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Ransomware Resiliency for Storage & Backup: Trends, Threats, and Tips


Ransomware attacks have been in the public eye for quite a while now. Growth is propelled not only by the surge in the number of cybercrime groups specializing in ransomware, but to a large extent by the continual increase in attack sophistication. Ransomware has evolved into a fully-fledged industry, with competing groups that continually introduce new capabilities and techniques. While some of the new trends in data crimes, such as data leaks, threats of data exposure, and shaming techniques have ignited media attention, other, potentially more devastating threats are still not widely discussed, which we’ll attempt to correct here. 

Breaking the Myth: Storage, Backup, and Data Recoverability

A few years ago, very few chief information security officers (CISOs) thought that storage and backups were important. That’s no longer the case. In a security research study published by Continuity and CISO Mag, more than two-thirds of respondents believed an attack on their storage environment would have “significant” or “catastrophic” impact, and almost 60% of respondents were not confident in their ability to recover from a ransomware attack.

Ransomware has pushed backup and recovery back onto the agenda. Cybercriminals like Conti, Hive, and REvil have been actively targeting storage and backup systems to prevent recovery. Regulators are starting to pay attention to backup systems and data recovery, and industry awareness is also steadily growing.

The National Institute of Standards and Technology (NIST) released a Special Publication 800-209 entitled Security Guidelines for Storage Infrastructure that places significant emphasis on securing and protecting data against attacks. This has driven CISOs to look again at potential holes in their safety nets by reviewing their storage, backup, and recovery strategies.

Storage and backup systems may seem relatively minor in the information technology (IT) stack, but size isn’t the best measure of the criticality of storage. Let’s compare storage to the human heart. The heart is modest in size but pumps life-giving blood throughout the body. So to does storage house critical, high-risk data that feeds your applications and devices. Just as shooters aim for the heart, so to do hackers target data where it lives, in your storage systems. Letting cybercriminals leak data from storage and backup systems means that they can sell it or give it away.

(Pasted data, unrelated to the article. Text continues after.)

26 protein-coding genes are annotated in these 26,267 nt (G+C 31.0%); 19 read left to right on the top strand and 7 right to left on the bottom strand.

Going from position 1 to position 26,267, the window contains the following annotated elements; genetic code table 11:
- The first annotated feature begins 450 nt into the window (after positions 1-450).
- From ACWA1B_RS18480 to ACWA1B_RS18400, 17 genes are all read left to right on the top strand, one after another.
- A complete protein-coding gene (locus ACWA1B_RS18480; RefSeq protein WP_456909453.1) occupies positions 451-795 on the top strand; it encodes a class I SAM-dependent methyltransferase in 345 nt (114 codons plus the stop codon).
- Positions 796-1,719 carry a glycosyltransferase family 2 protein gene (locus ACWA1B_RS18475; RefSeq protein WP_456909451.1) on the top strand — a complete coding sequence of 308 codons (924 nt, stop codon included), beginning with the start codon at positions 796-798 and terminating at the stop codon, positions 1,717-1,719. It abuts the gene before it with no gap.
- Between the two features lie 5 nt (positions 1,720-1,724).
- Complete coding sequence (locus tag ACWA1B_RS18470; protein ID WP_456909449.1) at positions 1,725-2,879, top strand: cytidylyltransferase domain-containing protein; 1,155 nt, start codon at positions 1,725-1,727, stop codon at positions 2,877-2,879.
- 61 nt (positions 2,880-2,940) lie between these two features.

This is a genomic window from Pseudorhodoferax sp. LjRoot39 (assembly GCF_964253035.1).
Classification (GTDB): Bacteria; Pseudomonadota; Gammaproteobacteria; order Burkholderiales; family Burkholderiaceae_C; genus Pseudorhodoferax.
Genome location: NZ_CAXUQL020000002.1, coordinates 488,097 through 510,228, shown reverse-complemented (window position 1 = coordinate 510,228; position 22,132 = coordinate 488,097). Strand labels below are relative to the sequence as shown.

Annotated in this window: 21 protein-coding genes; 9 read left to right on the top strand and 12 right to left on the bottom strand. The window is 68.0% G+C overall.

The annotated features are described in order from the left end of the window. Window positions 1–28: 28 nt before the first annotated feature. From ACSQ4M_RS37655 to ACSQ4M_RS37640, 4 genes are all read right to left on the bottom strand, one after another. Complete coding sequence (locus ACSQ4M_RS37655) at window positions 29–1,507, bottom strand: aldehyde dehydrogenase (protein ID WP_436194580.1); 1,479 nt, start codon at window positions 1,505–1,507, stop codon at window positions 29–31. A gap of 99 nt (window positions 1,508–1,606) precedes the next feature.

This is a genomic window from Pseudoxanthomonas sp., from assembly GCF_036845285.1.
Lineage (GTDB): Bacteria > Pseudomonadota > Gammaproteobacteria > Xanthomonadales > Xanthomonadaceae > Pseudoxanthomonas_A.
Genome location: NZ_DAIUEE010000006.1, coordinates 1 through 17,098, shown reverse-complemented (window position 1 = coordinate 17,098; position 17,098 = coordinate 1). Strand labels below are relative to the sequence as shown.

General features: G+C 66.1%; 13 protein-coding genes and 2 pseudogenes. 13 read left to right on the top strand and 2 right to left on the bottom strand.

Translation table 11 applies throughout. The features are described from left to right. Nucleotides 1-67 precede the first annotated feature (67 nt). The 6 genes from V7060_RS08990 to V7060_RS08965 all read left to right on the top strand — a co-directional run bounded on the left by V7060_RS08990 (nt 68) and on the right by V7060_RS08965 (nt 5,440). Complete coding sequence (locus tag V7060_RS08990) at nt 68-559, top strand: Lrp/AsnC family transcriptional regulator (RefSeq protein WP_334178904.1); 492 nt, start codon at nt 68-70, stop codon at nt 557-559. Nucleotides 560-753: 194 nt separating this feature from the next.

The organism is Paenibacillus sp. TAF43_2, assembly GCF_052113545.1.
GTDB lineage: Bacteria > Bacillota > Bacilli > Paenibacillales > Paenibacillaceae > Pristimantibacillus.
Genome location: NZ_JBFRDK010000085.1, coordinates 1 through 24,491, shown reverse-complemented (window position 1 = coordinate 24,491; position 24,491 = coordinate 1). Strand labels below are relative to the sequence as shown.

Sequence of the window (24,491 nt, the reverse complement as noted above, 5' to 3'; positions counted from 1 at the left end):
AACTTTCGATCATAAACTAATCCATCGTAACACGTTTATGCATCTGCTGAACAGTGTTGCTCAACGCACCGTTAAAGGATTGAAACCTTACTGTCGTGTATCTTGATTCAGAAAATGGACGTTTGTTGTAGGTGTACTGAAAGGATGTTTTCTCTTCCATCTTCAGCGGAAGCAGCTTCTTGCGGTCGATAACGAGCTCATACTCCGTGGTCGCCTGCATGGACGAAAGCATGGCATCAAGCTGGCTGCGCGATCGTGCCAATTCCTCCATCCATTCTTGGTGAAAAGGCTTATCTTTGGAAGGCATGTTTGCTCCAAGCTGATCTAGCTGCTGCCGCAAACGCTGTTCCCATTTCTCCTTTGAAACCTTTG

Unlike an attack on individual endpoints or servers, which can be highly inconvenient to a large enterprise, one that targets central storage or backup can be truly devastating. This is because a compromise of a single storage fabric can bring down thousands of servers. Furthermore, while recovery of an individual server is relatively straightforward, recovery of a storage fabric is a complete unknown to many CISOs.

Finally, far too often the actual data and its recovery copies are kept without sufficient isolation. Think about storage arrays that keep both the primary data and snapshots, or admin accounts that are used to manage both servers as well as backup. In other words, storage and backup security neglect will take its toll. CISOs must learn the ropes and must stop pushing it off as someone else’s responsibility.

Current Threat Landscape for Storage, Backup, and Data Recovery

NIST SP 800-209 provides a detailed overview of storage and backup system threats, risks, attack surfaces, and security recommendations. Some of the more sophisticated ransomware tactics include:

  • Compromising storage operating systems, firmwares, and drivers: These attacks will rarely be detected by existing vulnerability detection tools, which offer no support for storage systems and networks.
  • Exploiting overlooked attack surfaces: This ranges from the most obvious storage array factory accounts that are sometimes not removed during installation, to more elusive ones including servers that can send storage arrays commands through Fibre Channel devices.